Test–retest reliability of muscular performance tests and compression garment interface pressure measurements: a comparison between consecutive and multiple day recovery

Freddy Brown, Mathew Hill, Derek Renshaw, Charles Pedlar, Jessica A. Hill, Jason Tallis

Research output: Contribution to journalArticlepeer-review

2 Citations (Scopus)
16 Downloads (Pure)

Abstract

Whilst much research has been carried out on the use of compression garments for muscular recovery, reliability data on muscular performance and compression pressure measurements are lacking in non-resistance-trained populations. Therefore, the between-day and within-session reliability of garment interface pressure measurements and lower-limb maximal voluntary contraction forces was assessed in non-resistance-trained males and compared between groups testing on consecutive (CONSEC, n = 12), or non-consecutive days (≥ 48 h; REC, n = 12). Interface pressures were measured with a pneumatic sensor, before knee extension performance of the dominant leg (isometric, 60° s−1, 120° s−1 and 180° s−1) and 6 s cycle sprint performance were assessed. Peak isometric and isokinetic forces at 60° s−1 and 120° s−1 declined between days in CONSEC (p < 0.05; CV 5.1—6.6%), but not in REC (p > 0.05; CV 3.5–9.4%). Cycling peak power increased between days, regardless of group (p = 0.014; CV 4–4.8%). Interface pressures were similar between days and groups, but highly variable (p > 0.05; CV 6.8–17%). Familiarization with isometric and isokinetic testing may be unnecessary in non-resistance-trained males. Strength losses resulting from performance tests should be considered when assessing recovery on consecutive days. Conversely, 6 s sprint cycle testing required at least one familiarization session. Interface pressure measurements should be reported alongside reliability coefficients, while further research is needed to quantify the deterioration of interface pressures in relation to the reliability of these measurements when compression garments are worn for multiple days’ recovery.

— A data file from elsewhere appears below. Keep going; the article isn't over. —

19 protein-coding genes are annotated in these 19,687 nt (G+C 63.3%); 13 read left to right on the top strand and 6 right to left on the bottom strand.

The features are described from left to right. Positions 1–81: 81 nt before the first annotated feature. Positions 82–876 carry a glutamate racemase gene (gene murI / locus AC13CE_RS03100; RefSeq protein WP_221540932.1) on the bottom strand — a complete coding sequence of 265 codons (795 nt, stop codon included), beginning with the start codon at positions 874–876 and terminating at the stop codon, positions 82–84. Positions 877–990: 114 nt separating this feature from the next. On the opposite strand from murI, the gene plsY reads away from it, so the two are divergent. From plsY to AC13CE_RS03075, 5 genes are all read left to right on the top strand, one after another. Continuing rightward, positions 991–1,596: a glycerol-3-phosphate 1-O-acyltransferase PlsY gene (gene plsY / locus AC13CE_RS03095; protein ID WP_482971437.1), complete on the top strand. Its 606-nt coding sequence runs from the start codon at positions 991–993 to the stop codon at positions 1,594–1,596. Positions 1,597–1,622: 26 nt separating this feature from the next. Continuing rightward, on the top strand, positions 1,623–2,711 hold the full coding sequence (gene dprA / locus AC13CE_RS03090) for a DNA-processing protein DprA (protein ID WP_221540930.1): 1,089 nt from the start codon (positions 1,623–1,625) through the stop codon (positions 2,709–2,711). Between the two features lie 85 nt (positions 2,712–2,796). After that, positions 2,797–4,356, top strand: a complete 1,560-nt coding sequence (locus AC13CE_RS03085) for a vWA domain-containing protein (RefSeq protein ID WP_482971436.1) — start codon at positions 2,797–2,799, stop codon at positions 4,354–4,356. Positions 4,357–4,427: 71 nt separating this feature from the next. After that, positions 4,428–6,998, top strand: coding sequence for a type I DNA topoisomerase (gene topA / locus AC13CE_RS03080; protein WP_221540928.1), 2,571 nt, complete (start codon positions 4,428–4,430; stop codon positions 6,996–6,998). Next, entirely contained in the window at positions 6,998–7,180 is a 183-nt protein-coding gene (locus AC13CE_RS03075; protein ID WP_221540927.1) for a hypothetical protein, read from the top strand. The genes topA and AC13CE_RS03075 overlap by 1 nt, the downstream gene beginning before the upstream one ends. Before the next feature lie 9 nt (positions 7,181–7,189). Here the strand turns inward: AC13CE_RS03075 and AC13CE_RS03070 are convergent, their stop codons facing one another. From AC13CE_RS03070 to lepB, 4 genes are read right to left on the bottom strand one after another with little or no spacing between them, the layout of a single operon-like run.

Original languageEnglish
Article number3
Number of pages9
JournalSports Engineering
Volume26
Issue number1
Early online date16 Dec 2022
DOIs
Publication statusPublished - Dec 2023

Bibliographical note

Copyright © and Moral Rights are retained by the author(s) and/ or other copyright owners. A copy can be downloaded for personal non-commercial research or study, without prior permission or charge. This item cannot be reproduced or quoted extensively from without first obtaining permission in writing from the copyright holder(s). The content must not be changed in any way or sold commercially in any format or medium without the formal permission of the copyright holders.
This document is the author’s post-print version, incorporating any revisions agreed during the peer-review process. Some differences between the published version and this version may remain and you are advised to consult the published version if you wish to cite from it.

Keywords

  • Reliability
  • Strength
  • Compression
  • Performance

ASJC Scopus subject areas

  • Biomedical Engineering
  • Modelling and Simulation
  • Orthopedics and Sports Medicine
  • Physical Therapy, Sports Therapy and Rehabilitation
  • Mechanics of Materials
  • Mechanical Engineering

Fingerprint

Dive into the research topics of 'Test–retest reliability of muscular performance tests and compression garment interface pressure measurements: a comparison between consecutive and multiple day recovery'. Together they form a unique fingerprint.

Cite this